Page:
// number of full bytes from the source
int ntsh = numberOfBits % 8;
// number of bits, by which to shift the left part of the window,
// in the case, when numberOfBits is not an integer multiple of 8
int nfstbb = (8 - startBitPosition % 8);
// number Of bits from the start to the first byte boundary
// The value is from the range [1, 8], which comes handy,
// when checking if the substring of ntsh first bits
// crosses the byte boundary in the source, by evaluating
// the expression ntsh <= nfstbb.
int nfbbte = (startBitPosition + numberOfBits) % 8;
// number of bits from the last byte boundary to the end
int sbtci;
// index of the first byte in the source, from which to start
// copying nob bytes from the source
// The way in which the (sbtci) index is calculated depends on,
// whether nob < window.Length
if(nob < window.Length)// part of the window will be replaced
// with bits from the source, but some part will remain in the
// window, only moved to the beginning and possibly shifted
{
sbtci = (startBitPosition + ntsh) / 8;
//Loop below moves bits form the end of the window to the front
//making room for new bits that will come form the source
// In the corner case, when the number by which to shift (ntsh)
// is zero the expression (window[i + nob + 1] >> (8 - ntsh)) is
// zero and the loop just moves whole bytes
for(int i = 0; i < window.Length - nob - 1; ++i)
{
window[i] = (byte)((window[i + nob] << ntsh)
| (window[i + nob + 1] >> (8 - ntsh)));
}
// At this point, the left part of the window contains all the
// bytes that could be constructed solely from the bytes
// contained in the right part of the window. Next byte in the
// window may contain bits from up to 3 different bytes. One byte
// form the right edge of the window and one or two bytes form
// the source. If the substring of ntsh first bits crosses the
// byte boundary in the source it's two.
int si = startBitPosition / 8; // index of the byte in the source
// where the bit stream starts
byte byteSecondPart; // Temporary variable to store the bits,
// that come from the source, to combine them later with the bits
// form the right edge of the window
int mask = (1 << ntsh) - 1;
// the mask of the form 0 0 1 1 1 1 1 1
// |<- ntsh ->|
if(ntsh <= nfstbb)// the substring of ntsh first bits
// doesn't cross the byte boundary in the source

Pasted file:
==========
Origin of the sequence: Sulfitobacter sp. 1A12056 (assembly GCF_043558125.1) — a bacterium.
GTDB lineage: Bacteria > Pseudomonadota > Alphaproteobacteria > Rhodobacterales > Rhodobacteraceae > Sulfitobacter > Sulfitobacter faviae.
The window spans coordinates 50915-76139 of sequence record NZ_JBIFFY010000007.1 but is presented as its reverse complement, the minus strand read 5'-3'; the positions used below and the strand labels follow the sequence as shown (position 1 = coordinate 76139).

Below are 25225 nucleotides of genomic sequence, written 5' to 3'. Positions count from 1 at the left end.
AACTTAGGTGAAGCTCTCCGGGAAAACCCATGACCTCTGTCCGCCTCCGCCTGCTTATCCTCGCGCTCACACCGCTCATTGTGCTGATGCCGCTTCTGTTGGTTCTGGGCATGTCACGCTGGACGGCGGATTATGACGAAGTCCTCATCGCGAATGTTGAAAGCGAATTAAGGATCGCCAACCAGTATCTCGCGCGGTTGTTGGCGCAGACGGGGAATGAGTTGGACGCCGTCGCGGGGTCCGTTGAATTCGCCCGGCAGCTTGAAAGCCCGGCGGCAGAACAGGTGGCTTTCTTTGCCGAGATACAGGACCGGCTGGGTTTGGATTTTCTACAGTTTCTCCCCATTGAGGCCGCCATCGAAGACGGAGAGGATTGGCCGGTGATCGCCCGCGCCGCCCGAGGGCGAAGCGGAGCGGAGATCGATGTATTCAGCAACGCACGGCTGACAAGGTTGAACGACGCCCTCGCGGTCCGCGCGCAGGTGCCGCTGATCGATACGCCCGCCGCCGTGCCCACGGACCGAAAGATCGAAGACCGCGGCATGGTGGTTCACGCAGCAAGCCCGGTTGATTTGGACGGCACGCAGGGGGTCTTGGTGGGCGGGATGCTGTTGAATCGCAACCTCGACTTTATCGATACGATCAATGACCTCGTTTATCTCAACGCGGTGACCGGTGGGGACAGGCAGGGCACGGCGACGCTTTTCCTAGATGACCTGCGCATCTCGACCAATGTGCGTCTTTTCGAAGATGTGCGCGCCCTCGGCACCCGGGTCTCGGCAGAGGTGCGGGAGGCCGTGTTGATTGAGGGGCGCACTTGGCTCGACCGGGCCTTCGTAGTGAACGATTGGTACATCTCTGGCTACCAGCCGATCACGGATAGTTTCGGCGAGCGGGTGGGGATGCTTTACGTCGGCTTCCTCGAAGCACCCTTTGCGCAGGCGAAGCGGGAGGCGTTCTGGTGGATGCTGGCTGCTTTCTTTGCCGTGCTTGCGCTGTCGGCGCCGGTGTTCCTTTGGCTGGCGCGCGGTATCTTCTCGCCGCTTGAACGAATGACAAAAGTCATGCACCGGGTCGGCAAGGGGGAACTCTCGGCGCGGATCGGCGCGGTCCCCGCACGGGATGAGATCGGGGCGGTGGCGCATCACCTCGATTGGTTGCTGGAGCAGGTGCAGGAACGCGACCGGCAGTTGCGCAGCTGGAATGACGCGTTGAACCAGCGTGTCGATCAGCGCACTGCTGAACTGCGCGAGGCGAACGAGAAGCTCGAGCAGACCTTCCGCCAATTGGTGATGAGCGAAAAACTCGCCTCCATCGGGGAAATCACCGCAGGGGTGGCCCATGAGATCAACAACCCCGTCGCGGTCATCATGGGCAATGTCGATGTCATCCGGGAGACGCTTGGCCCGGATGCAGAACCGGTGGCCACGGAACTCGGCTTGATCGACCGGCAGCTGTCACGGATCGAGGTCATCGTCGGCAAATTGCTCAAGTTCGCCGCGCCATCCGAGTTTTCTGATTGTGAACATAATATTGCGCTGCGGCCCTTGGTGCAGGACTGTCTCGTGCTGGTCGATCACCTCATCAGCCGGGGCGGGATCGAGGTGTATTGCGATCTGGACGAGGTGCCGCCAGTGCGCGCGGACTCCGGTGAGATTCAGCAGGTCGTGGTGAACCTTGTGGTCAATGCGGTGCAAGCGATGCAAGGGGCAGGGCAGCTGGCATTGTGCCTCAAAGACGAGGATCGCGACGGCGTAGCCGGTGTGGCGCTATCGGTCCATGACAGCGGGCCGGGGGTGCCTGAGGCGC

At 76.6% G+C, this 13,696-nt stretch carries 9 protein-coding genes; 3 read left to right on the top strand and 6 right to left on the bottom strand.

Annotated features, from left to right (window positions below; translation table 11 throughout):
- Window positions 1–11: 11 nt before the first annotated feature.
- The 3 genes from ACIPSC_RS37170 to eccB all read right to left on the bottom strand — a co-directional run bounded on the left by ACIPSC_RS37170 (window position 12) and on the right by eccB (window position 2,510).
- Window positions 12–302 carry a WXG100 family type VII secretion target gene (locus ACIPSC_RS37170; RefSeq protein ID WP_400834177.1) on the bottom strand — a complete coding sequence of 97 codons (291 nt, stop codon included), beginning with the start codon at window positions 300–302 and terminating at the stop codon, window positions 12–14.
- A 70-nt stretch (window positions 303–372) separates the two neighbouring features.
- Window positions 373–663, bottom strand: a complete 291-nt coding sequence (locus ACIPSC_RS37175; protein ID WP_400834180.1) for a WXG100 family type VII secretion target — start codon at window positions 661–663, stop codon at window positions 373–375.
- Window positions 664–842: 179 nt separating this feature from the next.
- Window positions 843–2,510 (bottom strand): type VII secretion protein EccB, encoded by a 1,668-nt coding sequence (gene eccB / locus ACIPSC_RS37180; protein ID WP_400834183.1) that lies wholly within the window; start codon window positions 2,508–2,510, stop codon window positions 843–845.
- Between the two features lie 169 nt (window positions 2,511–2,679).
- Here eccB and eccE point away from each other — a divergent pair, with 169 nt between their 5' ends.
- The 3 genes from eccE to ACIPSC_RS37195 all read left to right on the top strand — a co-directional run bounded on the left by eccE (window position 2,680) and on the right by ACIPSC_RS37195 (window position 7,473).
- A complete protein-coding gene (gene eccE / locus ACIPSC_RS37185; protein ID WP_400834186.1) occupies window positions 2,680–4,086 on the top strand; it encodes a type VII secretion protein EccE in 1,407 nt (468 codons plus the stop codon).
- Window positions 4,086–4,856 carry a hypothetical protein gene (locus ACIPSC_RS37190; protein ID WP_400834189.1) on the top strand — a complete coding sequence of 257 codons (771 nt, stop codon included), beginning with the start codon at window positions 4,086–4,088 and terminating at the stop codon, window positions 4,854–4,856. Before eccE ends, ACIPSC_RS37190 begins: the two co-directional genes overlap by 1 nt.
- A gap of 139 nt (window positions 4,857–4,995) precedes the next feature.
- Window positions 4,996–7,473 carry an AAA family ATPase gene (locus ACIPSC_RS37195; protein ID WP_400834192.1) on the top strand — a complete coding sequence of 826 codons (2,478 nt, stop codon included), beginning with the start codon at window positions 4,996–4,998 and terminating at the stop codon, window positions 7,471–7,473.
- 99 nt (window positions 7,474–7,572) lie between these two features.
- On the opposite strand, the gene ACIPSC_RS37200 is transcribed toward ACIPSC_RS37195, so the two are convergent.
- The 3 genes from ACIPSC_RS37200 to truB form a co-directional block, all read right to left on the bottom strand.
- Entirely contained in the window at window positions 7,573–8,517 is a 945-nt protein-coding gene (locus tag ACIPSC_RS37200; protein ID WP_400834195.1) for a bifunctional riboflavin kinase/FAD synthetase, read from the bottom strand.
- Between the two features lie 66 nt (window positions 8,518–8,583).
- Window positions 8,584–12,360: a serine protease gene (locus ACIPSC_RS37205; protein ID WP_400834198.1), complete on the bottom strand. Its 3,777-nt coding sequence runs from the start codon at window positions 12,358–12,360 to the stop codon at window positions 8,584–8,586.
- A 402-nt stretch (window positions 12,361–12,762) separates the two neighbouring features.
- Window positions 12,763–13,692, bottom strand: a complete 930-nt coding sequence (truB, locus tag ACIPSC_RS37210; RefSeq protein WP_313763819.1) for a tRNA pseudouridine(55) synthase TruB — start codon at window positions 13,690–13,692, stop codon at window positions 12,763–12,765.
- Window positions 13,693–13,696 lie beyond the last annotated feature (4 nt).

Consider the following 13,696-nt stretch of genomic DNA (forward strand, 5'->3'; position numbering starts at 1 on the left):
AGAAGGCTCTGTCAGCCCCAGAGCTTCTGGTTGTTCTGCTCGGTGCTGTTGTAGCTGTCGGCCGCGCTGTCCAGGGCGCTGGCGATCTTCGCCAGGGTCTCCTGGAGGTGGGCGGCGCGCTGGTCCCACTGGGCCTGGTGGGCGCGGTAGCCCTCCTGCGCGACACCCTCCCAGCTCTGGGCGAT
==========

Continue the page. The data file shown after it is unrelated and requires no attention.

{
byteSecondPart = (byte)((source[si] >> (nfstbb - ntsh)) & mask);
}
else// the substring of ntsh first bits crosses the byte boundary
// in the source
{
byteSecondPart = (byte)(((source[si] << (ntsh - nfstbb))
| (source[si + 1] >> (8 - ntsh + nfstbb))) & mask);
}
// The bits that go into one byte, but come form two sources
// -the right edge of the window and the source, are combined below
window[window.Length - nob - 1] = (byte)((window[window.Length - 1] << ntsh)
| byteSecondPart);
// At this point nob whole bytes in the window need to be filled
// with remaining bits form the source. It's done by a common loop
// for both cases (nob < window.Length) and (nob >= window.Length)
}
else// !(nob < window.Length) - all bits of the window will be replaced
// with the bits from the source. In this case, only the appropriate
// variables are set and the copying is done by the loop common for both
// cases
{
sbtci = (startBitPosition + numberOfBits) / 8 - window.Length;
nob = window.Length;
}
if(nfbbte > 0)// The bit substring coppied into one byte in the
// window crosses byte boundary in the source, so it has to be
// combined form the bits, commming form two consecutive bytes
// in the source
{
for(int i = 0; i < nob; ++i)
{
window[window.Length - nob + i] = (byte)((source[sbtci + i] << nfbbte)
| (source[sbtci + 1 + i] >> (8 - nfbbte)));
}
}
else// The bit substring coppied into one byte in the window
// doesn't cross byte boundary in the source, so whole bytes
// are simply coppied
{
for(int i = 0; i < nob; ++i)
{
window[window.Length - nob + i] = source[sbtci + i];
}
}
}
```